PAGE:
Pubdate: Wed, 10 Jan 2007
Source: Los Angeles Times (CA)
Copyright: 2007 Los Angeles Times
Authors: Patrick McGreevy and Richard Winton, Times Staff Writers
Bookmark: (Crime Policy - United States)


The City Will Focus on the Worst Ones Regardless of Size and Use 
'Stay-Away' Orders Against Leaders.

Los Angeles' top law enforcement officials have agreed on a new 
attack on gang violence, one that focuses more enforcement on smaller 
neighborhood gangs and uses a new legal tool tried last year on skid row.

The effort comes as L.A. officials are trying to quell a 14% increase 
in gang-related crime during the last year, marked by several 
high-profile incidents of race-motivated violence.

LAPD Chief William J. Bratton met this week with Dist. Atty. Steve 
Cooley and representatives of City Atty. Rocky Delgadillo to begin 
formulating the plan.

Bratton announced Tuesday that his department is developing a "Top 
10" list of gangs to target based on a complex formula -- and then 
the three agencies will devote additional officers and attorneys 
specifically to those gangs.

The campaign will include targeting the leaders and headquarters of 
the worst gangs.

Police have identified 720 street gangs in Los Angeles, with 39,315 
members. But officials said a small number of them are causing a 
disproportionate amount of crime in the hardest-hit neighborhoods.

The new strategy is something of a shift for law enforcement 
officials, who have until now focused much attention on larger gangs 
that run drug rings and other criminal enterprises.

Bratton told the Police Commission that his office will identify "the 
most prolific gangs in the city, the top 10, if you will.

"We will be using a matrix that encompasses violent crime committed 
by the gangs, interracial crime, assaults on police officers," 
Bratton said. "That's how we will winnow the hundreds of gangs in the 
city down to those that we will focus most of our attention on."

Deputy Police Chief Charlie Beck, the commanding officer of the South 
Bureau, said the matrix will give extra weight to certain kinds of 
activity, such as race-based attacks.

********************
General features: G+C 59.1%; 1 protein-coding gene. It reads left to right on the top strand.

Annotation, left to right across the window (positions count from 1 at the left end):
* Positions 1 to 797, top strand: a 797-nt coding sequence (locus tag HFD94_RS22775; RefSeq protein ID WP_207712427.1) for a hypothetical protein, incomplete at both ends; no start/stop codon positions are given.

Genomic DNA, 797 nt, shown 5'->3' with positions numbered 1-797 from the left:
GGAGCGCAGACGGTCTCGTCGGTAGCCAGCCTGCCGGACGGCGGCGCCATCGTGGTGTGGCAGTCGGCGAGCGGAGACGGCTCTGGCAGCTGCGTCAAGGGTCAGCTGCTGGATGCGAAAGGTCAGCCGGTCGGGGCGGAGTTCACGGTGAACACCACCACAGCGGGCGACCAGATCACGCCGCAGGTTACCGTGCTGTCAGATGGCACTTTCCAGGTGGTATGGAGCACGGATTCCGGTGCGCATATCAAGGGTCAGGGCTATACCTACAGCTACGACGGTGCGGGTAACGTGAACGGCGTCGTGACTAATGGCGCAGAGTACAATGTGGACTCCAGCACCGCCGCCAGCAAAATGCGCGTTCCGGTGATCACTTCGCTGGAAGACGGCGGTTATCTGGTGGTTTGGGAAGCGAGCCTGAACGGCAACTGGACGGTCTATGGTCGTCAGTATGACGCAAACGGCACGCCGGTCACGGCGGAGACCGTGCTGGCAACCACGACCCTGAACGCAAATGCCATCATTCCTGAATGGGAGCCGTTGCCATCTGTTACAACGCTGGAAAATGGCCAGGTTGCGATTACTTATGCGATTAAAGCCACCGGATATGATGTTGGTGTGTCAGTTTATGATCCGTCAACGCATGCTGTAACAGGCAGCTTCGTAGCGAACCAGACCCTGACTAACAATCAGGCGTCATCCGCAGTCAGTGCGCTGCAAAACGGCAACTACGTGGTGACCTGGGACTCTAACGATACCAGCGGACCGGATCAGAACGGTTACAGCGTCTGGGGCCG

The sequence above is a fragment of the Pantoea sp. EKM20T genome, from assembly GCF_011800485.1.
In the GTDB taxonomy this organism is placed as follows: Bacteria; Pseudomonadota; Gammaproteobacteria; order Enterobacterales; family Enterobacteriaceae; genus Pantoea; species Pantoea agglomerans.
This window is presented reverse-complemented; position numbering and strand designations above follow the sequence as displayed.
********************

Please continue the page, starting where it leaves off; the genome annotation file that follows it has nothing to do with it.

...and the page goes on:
As a result, the 204th Street gang in the Harbor Gateway will 
probably make the top 10 list even though it has committed fewer 
crimes than much larger gangs, Beck said.

Police have accused members of that Latino gang of the racially 
motivated killing of a 14-year-old African American girl.

The LAPD has already deployed an extra 18 officers to the 
neighborhood, and Beck said the number could double once 204th Street 
is included in the top 10 list.

Another gang likely to be considered for the list is Canoga Park 
Alabama, a relatively small gang that police say is responsible for a 
disproportionate amount of violence in the Valley, where gang crime 
was up nearly 40%.

Jeff Isaacs, chief of criminal prosecutions for the city attorney's 
office, agreed that the new strategies on gangs are going to 
particularly target areas that haven't been traditional gang 
strongholds: Harbor Gateway and parts of the San Fernando Valley 
where gang crime climbed at a higher rate than in the more infamous 
gang territories.

"The San Fernando Valley has seen a real spike in gang crime," Cooley said.

Prosecutors also plan to use "stay-away orders" against gang leaders. 
Such orders are included in the terms of offenders' probation and 
forbid them from being in a certain neighborhood. Officials hope 
these orders will be more effective than traditional gang 
injunctions, which prohibit gang members from congregating.